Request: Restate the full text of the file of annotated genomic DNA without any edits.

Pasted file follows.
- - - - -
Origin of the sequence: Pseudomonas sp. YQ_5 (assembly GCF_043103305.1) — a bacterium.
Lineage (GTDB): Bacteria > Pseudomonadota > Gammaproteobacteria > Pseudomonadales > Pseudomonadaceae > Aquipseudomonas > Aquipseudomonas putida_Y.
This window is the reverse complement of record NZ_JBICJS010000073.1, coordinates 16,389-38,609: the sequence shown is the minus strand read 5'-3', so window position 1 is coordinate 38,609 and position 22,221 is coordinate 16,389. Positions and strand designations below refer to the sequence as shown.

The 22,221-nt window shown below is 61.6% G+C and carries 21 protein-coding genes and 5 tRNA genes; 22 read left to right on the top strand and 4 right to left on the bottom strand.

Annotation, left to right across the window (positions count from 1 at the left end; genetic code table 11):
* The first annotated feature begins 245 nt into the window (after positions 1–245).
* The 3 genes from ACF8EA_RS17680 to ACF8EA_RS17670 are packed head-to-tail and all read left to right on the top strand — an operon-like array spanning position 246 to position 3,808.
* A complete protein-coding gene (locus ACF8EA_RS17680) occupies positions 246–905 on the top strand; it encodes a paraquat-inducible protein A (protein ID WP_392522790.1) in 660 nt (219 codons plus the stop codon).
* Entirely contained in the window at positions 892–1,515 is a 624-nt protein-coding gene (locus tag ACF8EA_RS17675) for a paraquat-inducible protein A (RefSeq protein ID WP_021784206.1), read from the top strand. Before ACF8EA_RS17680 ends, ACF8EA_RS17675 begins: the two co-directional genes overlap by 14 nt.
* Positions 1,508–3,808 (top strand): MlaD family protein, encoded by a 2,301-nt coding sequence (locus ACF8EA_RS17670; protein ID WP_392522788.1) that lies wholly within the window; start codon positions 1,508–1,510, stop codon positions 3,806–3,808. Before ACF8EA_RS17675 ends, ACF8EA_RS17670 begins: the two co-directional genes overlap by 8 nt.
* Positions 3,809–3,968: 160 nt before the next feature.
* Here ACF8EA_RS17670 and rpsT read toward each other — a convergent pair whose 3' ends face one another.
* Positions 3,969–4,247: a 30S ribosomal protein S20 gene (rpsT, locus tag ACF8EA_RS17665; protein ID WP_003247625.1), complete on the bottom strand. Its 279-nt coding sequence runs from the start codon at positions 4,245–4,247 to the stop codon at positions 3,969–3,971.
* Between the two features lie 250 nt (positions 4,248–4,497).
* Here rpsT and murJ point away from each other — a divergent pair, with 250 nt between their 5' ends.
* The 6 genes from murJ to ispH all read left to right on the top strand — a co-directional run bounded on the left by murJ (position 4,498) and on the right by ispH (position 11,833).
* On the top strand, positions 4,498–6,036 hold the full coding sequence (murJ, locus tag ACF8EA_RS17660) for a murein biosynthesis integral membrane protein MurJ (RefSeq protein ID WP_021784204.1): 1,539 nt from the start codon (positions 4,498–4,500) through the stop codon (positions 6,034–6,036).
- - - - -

Origin of the sequence: Pseudomonas sp. YQ_5 (assembly GCF_043103305.1) — a bacterium.
Lineage (GTDB): Bacteria > Pseudomonadota > Gammaproteobacteria > Pseudomonadales > Pseudomonadaceae > Aquipseudomonas > Aquipseudomonas putida_Y.
This window is the reverse complement of record NZ_JBICJS010000073.1, coordinates 16,389-38,609: the sequence shown is the minus strand read 5'-3', so window position 1 is coordinate 38,609 and position 22,221 is coordinate 16,389. Positions and strand designations below refer to the sequence as shown.

The 22,221-nt window shown below is 61.6% G+C and carries 21 protein-coding genes and 5 tRNA genes; 22 read left to right on the top strand and 4 right to left on the bottom strand.

Annotation, left to right across the window (positions count from 1 at the left end; genetic code table 11):
* The first annotated feature begins 245 nt into the window (after positions 1–245).
* The 3 genes from ACF8EA_RS17680 to ACF8EA_RS17670 are packed head-to-tail and all read left to right on the top strand — an operon-like array spanning position 246 to position 3,808.
* A complete protein-coding gene (locus ACF8EA_RS17680) occupies positions 246–905 on the top strand; it encodes a paraquat-inducible protein A (protein ID WP_392522790.1) in 660 nt (219 codons plus the stop codon).
* Entirely contained in the window at positions 892–1,515 is a 624-nt protein-coding gene (locus tag ACF8EA_RS17675) for a paraquat-inducible protein A (RefSeq protein ID WP_021784206.1), read from the top strand. Before ACF8EA_RS17680 ends, ACF8EA_RS17675 begins: the two co-directional genes overlap by 14 nt.
* Positions 1,508–3,808 (top strand): MlaD family protein, encoded by a 2,301-nt coding sequence (locus ACF8EA_RS17670; protein ID WP_392522788.1) that lies wholly within the window; start codon positions 1,508–1,510, stop codon positions 3,806–3,808. Before ACF8EA_RS17675 ends, ACF8EA_RS17670 begins: the two co-directional genes overlap by 8 nt.
* Positions 3,809–3,968: 160 nt before the next feature.
* Here ACF8EA_RS17670 and rpsT read toward each other — a convergent pair whose 3' ends face one another.
* Positions 3,969–4,247: a 30S ribosomal protein S20 gene (rpsT, locus tag ACF8EA_RS17665; protein ID WP_003247625.1), complete on the bottom strand. Its 279-nt coding sequence runs from the start codon at positions 4,245–4,247 to the stop codon at positions 3,969–3,971.
* Between the two features lie 250 nt (positions 4,248–4,497).
* Here rpsT and murJ point away from each other — a divergent pair, with 250 nt between their 5' ends.
* The 6 genes from murJ to ispH all read left to right on the top strand — a co-directional run bounded on the left by murJ (position 4,498) and on the right by ispH (position 11,833).
* On the top strand, positions 4,498–6,036 hold the full coding sequence (murJ, locus tag ACF8EA_RS17660) for a murein biosynthesis integral membrane protein MurJ (RefSeq protein ID WP_021784204.1): 1,539 nt from the start codon (positions 4,498–4,500) through the stop codon (positions 6,034–6,036).